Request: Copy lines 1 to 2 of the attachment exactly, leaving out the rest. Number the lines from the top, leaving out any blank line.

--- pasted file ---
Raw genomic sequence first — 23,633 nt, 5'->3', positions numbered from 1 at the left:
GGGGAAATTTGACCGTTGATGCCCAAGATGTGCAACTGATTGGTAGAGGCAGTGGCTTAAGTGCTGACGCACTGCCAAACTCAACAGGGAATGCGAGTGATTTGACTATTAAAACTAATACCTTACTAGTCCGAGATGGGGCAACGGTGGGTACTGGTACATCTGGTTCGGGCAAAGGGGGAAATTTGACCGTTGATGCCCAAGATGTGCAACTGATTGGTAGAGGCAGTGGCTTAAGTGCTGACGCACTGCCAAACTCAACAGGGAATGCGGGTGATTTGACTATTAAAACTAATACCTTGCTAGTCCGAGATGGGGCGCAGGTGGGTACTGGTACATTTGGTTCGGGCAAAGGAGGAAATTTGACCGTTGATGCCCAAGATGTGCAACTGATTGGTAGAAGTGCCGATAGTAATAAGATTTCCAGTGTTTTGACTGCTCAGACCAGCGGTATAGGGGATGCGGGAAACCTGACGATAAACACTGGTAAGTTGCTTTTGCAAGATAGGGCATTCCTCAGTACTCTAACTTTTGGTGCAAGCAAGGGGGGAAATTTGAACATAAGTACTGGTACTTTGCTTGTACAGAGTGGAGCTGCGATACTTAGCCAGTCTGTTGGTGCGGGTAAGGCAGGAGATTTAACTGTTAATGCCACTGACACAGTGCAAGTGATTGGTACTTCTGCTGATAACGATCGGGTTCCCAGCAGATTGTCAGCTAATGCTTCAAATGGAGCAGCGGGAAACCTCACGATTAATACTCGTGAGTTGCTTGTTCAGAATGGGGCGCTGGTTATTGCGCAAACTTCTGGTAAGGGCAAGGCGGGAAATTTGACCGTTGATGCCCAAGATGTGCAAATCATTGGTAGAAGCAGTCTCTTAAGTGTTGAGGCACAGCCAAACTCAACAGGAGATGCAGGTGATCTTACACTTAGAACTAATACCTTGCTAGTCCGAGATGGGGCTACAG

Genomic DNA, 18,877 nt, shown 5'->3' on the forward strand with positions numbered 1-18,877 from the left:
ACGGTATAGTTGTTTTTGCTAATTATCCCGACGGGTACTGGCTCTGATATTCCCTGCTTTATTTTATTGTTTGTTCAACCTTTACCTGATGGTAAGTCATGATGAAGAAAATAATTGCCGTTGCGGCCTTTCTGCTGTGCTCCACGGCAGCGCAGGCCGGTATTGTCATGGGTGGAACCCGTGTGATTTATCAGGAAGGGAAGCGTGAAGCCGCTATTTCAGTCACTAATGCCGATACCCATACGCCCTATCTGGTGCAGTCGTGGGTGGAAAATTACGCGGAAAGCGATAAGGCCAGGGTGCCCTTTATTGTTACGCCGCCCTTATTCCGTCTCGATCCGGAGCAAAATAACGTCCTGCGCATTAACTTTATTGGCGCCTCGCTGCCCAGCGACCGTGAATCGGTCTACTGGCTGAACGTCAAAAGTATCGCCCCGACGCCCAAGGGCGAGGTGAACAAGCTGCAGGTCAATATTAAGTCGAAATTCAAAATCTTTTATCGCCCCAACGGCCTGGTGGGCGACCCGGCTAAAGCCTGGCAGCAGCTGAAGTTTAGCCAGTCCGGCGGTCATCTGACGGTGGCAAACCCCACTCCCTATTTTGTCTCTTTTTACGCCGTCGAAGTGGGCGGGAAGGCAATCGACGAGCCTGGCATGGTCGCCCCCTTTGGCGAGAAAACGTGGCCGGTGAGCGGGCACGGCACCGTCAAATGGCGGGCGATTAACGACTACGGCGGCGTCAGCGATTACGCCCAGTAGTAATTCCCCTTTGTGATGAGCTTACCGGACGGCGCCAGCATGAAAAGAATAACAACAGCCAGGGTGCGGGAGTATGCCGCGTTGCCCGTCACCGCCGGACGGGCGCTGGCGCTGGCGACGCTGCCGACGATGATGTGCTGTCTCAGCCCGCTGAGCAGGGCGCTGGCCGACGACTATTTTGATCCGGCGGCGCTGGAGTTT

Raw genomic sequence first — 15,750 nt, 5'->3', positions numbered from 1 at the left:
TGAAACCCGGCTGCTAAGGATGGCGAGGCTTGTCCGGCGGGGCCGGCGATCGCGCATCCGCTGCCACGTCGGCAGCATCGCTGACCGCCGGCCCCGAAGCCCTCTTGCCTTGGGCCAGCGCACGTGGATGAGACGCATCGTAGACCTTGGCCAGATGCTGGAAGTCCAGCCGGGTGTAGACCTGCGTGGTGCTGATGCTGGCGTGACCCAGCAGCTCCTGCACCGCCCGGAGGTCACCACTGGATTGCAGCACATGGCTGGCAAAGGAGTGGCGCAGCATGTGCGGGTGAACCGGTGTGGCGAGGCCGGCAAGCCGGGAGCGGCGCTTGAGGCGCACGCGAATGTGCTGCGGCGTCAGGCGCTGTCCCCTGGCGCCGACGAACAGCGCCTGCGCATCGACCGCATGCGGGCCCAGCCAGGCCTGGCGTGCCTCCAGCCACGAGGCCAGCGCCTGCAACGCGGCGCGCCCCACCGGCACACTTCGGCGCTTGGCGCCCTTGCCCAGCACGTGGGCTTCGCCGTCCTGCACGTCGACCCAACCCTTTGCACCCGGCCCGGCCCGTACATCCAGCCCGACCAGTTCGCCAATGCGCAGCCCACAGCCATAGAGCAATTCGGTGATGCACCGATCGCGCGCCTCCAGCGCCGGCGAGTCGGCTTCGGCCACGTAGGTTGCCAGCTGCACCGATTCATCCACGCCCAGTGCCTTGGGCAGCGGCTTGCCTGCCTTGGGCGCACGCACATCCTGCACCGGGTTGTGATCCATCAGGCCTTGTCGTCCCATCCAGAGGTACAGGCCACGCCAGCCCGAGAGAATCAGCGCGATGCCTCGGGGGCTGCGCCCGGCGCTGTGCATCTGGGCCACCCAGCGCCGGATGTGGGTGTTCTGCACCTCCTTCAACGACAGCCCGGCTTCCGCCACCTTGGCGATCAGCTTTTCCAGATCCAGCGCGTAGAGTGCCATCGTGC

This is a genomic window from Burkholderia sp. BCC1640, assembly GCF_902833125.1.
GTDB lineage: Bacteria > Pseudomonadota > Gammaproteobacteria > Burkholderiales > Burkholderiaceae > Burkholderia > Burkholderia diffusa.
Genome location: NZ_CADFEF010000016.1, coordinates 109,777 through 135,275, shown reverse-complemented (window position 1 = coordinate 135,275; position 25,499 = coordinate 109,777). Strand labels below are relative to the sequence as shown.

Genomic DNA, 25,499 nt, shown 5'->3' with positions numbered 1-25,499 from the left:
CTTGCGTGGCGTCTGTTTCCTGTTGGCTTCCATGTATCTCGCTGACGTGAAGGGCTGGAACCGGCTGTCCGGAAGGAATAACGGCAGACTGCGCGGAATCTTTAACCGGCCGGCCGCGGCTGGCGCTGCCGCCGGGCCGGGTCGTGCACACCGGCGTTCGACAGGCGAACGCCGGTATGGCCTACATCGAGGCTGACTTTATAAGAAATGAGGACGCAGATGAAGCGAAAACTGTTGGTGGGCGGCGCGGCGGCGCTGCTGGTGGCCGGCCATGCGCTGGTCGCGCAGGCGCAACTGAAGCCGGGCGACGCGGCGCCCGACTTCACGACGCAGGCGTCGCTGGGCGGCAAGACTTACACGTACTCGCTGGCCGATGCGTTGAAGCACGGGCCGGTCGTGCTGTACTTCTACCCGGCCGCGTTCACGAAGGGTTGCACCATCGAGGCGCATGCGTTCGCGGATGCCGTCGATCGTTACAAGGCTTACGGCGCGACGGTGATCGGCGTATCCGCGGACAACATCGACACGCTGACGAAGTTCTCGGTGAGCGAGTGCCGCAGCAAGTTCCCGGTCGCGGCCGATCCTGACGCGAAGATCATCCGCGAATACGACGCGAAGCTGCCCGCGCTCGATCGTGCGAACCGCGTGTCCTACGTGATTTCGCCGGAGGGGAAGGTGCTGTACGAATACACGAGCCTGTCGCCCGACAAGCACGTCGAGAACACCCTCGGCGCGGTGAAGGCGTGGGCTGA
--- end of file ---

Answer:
Raw genomic sequence first — 23,633 nt, 5'->3', positions numbered from 1 at the left:
GGGGAAATTTGACCGTTGATGCCCAAGATGTGCAACTGATTGGTAGAGGCAGTGGCTTAAGTGCTGACGCACTGCCAAACTCAACAGGGAATGCGAGTGATTTGACTATTAAAACTAATACCTTACTAGTCCGAGATGGGGCAACGGTGGGTACTGGTACATCTGGTTCGGGCAAAGGGGGAAATTTGACCGTTGATGCCCAAGATGTGCAACTGATTGGTAGAGGCAGTGGCTTAAGTGCTGACGCACTGCCAAACTCAACAGGGAATGCGGGTGATTTGACTATTAAAACTAATACCTTGCTAGTCCGAGATGGGGCGCAGGTGGGTACTGGTACATTTGGTTCGGGCAAAGGAGGAAATTTGACCGTTGATGCCCAAGATGTGCAACTGATTGGTAGAAGTGCCGATAGTAATAAGATTTCCAGTGTTTTGACTGCTCAGACCAGCGGTATAGGGGATGCGGGAAACCTGACGATAAACACTGGTAAGTTGCTTTTGCAAGATAGGGCATTCCTCAGTACTCTAACTTTTGGTGCAAGCAAGGGGGGAAATTTGAACATAAGTACTGGTACTTTGCTTGTACAGAGTGGAGCTGCGATACTTAGCCAGTCTGTTGGTGCGGGTAAGGCAGGAGATTTAACTGTTAATGCCACTGACACAGTGCAAGTGATTGGTACTTCTGCTGATAACGATCGGGTTCCCAGCAGATTGTCAGCTAATGCTTCAAATGGAGCAGCGGGAAACCTCACGATTAATACTCGTGAGTTGCTTGTTCAGAATGGGGCGCTGGTTATTGCGCAAACTTCTGGTAAGGGCAAGGCGGGAAATTTGACCGTTGATGCCCAAGATGTGCAAATCATTGGTAGAAGCAGTCTCTTAAGTGTTGAGGCACAGCCAAACTCAACAGGAGATGCAGGTGATCTTACACTTAGAACTAATACCTTGCTAGTCCGAGATGGGGCTACAG